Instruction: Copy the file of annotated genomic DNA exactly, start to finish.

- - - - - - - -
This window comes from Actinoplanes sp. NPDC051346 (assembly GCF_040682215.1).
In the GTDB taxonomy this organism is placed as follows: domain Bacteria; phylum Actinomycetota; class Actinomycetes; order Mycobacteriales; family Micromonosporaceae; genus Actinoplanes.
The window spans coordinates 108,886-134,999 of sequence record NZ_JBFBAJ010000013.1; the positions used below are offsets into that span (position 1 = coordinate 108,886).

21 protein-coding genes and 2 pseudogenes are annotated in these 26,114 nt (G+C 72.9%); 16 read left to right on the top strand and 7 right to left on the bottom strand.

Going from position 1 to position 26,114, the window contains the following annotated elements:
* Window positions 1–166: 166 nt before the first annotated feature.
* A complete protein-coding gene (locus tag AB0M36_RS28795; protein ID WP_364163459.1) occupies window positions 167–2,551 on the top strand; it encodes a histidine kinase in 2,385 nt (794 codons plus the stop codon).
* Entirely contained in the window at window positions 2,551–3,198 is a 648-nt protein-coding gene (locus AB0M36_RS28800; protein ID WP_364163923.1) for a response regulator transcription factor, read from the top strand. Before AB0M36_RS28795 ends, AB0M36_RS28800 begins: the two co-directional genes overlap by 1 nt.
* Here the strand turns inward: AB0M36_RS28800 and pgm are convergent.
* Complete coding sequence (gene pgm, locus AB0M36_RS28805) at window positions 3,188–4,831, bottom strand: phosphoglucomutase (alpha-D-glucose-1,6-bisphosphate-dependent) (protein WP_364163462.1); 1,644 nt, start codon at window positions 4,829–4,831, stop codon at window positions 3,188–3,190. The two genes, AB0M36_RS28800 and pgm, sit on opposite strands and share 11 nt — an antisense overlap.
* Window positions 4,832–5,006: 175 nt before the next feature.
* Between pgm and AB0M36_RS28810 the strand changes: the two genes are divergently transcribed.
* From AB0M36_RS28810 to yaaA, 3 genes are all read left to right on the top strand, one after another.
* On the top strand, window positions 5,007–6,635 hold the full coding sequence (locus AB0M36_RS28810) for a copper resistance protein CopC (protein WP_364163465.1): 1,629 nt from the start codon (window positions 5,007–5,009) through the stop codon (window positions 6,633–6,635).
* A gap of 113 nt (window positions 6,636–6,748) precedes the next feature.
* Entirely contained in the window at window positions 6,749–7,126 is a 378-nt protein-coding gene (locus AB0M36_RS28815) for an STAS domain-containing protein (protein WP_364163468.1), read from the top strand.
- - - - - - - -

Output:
This window comes from Actinoplanes sp. NPDC051346 (assembly GCF_040682215.1).
In the GTDB taxonomy this organism is placed as follows: domain Bacteria; phylum Actinomycetota; class Actinomycetes; order Mycobacteriales; family Micromonosporaceae; genus Actinoplanes.
The window spans coordinates 108,886-134,999 of sequence record NZ_JBFBAJ010000013.1; the positions used below are offsets into that span (position 1 = coordinate 108,886).

21 protein-coding genes and 2 pseudogenes are annotated in these 26,114 nt (G+C 72.9%); 16 read left to right on the top strand and 7 right to left on the bottom strand.

Going from position 1 to position 26,114, the window contains the following annotated elements:
* Window positions 1–166: 166 nt before the first annotated feature.
* A complete protein-coding gene (locus tag AB0M36_RS28795; protein ID WP_364163459.1) occupies window positions 167–2,551 on the top strand; it encodes a histidine kinase in 2,385 nt (794 codons plus the stop codon).
* Entirely contained in the window at window positions 2,551–3,198 is a 648-nt protein-coding gene (locus AB0M36_RS28800; protein ID WP_364163923.1) for a response regulator transcription factor, read from the top strand. Before AB0M36_RS28795 ends, AB0M36_RS28800 begins: the two co-directional genes overlap by 1 nt.
* Here the strand turns inward: AB0M36_RS28800 and pgm are convergent.
* Complete coding sequence (gene pgm, locus AB0M36_RS28805) at window positions 3,188–4,831, bottom strand: phosphoglucomutase (alpha-D-glucose-1,6-bisphosphate-dependent) (protein WP_364163462.1); 1,644 nt, start codon at window positions 4,829–4,831, stop codon at window positions 3,188–3,190. The two genes, AB0M36_RS28800 and pgm, sit on opposite strands and share 11 nt — an antisense overlap.
* Window positions 4,832–5,006: 175 nt before the next feature.
* Between pgm and AB0M36_RS28810 the strand changes: the two genes are divergently transcribed.
* From AB0M36_RS28810 to yaaA, 3 genes are all read left to right on the top strand, one after another.
* On the top strand, window positions 5,007–6,635 hold the full coding sequence (locus AB0M36_RS28810) for a copper resistance protein CopC (protein WP_364163465.1): 1,629 nt from the start codon (window positions 5,007–5,009) through the stop codon (window positions 6,633–6,635).
* A gap of 113 nt (window positions 6,636–6,748) precedes the next feature.
* Entirely contained in the window at window positions 6,749–7,126 is a 378-nt protein-coding gene (locus AB0M36_RS28815) for an STAS domain-containing protein (protein WP_364163468.1), read from the top strand.